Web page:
Republicans from the South have a built-in advantage in the nominating process, but a credible candidate is so far elusive.
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On May 9, 2001, President George W. Bush held a special White House gathering to announce his first eleven nominees to the United States Court of Appeals. From a lawyer's perspective, it was a Murderer's Row (in the baseball sense, not the murdering sense) of young conservative lawyers with an opportunity for influential lifetime posts and, someone of them, being groomed and credentialed for a Supreme Court nomination down the road. Indeed, GHWB administration veterans John Roberts and Miguel Estrada (DC Circuit) was among that first group of nominees, as were Edith Clement and Priscilla Owen for the Fifth Circuit. If you were a conservative who cared about the federal judiciary, that was a day to make you proud.
It's ten years later, and President Obama hasn't quite given us a day like that, a day to spotlight the next generation of judges who would take seriously the Constitution's role in protecting individual rights and liberties, genuine equality, access to justice, democracy and the rule of law. On a day like that, you'd know in the back of your head, even if a few of them are filibustered, the ones who are confirmed will make a lasting impact.
To be sure, much of the White House's judicial energies had to be concentrated on the two Supreme Court vacancies, and we are all hopeful that Justices Sotomayor and Kagan are strong voices for progressive values on the Court for a long time to come. But when a Democratic President gets to make another Supreme Court nomination a decade from now, who will be the young, credentialed progressives capable of being confirmed?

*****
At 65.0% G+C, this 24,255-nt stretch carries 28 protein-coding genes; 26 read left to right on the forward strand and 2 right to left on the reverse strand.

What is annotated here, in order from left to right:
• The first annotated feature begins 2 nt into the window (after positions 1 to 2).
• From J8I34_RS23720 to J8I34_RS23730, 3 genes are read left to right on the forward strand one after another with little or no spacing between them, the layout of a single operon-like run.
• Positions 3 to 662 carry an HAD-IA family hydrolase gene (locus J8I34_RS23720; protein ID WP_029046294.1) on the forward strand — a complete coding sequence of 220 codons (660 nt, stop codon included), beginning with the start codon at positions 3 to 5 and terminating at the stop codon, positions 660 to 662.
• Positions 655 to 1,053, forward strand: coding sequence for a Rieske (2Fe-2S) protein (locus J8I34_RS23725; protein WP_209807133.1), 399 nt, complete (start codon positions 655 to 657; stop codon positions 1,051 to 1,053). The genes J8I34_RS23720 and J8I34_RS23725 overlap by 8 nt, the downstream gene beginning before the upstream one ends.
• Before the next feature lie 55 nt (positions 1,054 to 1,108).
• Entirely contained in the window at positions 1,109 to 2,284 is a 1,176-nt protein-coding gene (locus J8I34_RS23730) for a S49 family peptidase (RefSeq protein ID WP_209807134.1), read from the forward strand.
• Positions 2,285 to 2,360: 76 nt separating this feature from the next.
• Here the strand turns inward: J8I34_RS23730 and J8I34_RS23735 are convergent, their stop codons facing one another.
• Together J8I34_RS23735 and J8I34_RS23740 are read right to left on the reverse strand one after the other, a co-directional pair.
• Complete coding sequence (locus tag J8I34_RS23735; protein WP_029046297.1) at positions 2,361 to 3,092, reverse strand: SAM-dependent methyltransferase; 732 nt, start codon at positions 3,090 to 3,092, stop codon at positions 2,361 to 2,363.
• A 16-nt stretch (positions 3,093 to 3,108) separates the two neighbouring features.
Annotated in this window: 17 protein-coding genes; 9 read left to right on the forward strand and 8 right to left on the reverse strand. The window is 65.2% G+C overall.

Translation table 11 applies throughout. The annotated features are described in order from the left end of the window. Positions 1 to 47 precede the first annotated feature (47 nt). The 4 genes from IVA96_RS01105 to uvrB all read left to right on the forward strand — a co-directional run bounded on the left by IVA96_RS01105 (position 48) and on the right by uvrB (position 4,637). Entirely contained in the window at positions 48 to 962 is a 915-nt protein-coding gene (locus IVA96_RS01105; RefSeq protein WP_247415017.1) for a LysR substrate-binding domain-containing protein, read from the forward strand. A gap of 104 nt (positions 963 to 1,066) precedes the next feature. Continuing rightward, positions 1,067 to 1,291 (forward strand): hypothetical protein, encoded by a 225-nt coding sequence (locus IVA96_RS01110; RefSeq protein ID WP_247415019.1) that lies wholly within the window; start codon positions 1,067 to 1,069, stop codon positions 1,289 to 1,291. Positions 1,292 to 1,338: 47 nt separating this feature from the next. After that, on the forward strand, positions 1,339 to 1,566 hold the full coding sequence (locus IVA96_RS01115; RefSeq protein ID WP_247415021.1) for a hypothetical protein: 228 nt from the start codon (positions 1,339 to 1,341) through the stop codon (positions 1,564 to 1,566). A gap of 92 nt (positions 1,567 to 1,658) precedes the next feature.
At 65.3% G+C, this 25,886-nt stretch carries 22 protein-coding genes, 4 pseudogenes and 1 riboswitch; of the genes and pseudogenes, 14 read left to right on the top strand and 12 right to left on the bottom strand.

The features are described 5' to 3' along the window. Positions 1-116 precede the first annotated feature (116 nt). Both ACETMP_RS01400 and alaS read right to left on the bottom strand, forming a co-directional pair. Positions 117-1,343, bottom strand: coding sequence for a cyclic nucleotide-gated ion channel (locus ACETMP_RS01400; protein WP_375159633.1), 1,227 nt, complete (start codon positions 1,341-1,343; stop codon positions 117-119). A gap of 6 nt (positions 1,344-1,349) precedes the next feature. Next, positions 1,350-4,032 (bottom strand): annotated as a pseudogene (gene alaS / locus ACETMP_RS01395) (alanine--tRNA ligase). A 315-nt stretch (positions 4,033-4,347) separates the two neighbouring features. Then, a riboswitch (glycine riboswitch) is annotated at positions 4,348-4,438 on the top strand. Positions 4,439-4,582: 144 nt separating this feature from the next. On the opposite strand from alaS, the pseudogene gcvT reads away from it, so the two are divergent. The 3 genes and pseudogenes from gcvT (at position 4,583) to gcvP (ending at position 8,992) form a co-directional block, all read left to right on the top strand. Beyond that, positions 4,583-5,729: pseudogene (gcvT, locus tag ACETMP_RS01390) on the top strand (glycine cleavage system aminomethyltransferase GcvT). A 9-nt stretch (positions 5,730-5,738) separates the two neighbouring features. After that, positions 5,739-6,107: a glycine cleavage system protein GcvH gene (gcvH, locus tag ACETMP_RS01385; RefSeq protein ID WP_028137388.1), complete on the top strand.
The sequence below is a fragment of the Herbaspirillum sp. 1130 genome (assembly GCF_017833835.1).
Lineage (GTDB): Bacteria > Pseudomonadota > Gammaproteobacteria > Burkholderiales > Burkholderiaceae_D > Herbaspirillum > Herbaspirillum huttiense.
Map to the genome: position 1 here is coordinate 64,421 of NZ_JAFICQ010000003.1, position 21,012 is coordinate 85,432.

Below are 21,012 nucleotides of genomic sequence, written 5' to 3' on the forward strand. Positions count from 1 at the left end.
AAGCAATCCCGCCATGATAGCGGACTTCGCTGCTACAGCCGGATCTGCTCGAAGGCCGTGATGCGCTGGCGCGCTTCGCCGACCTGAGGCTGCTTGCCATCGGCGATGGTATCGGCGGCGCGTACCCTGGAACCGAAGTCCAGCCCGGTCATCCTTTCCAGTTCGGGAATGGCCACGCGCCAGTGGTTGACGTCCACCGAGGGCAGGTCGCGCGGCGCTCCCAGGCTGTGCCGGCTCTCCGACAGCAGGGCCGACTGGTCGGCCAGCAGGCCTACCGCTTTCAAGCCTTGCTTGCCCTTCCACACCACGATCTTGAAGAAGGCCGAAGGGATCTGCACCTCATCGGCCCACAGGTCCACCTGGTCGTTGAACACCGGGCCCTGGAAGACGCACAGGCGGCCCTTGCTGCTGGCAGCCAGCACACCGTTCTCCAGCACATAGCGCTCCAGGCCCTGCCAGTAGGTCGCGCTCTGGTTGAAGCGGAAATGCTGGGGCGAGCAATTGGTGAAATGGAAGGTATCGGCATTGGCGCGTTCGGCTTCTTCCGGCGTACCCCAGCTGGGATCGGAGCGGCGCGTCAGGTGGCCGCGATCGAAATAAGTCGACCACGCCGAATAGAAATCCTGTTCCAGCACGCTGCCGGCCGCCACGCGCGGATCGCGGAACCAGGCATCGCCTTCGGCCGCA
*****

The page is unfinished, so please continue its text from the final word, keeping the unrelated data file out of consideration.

That's why tomorrow's cloture vote on Goodwin Liu's nomination to the 9th Circuit matters so much -- both because of Liu's own sterling credentials and remarkable potential, but also to give the President confidence to nominate ten more like him soon.
Liu was first nominated by the President for the 9th Circuit in 2010. He's a former Rhodes Scholar who clerked for Judge David Tatel on the DC Circuit and Justice Ruth Bader Ginsburg for the Supreme Court, and since 2003 has been a Professor (and now Associate Dean) at the University of California?s Berkeley School of Law.
I got to know Professor Liu through his writings. With Pam Karlan and Chris Schroeder he wrote Keeping Faith With The Constitution, a remarkable book (it's all there, online, free) on proper constitutional interpretation, explaining to the general public how to understand the Constitution as "a basic charter of government whose practical meaning arises from the continual adaptation of its enduring text and principles to the conditions and challenges facing each generation."
At a minimum, Goodwin Liu deserves the same up-or-down vote that any judicial nominee not presenting "extraordinary circumstances" warrants. But if you don't believe me, ask Ken Starr, who wrote Sen. Leahy to say that ?Goodwin Liu is a person of great intellect, accomplishment, and integrity, and he is exceptionally well-qualified to serve on the court of appeals.? And as the Sacramento Bee notes today: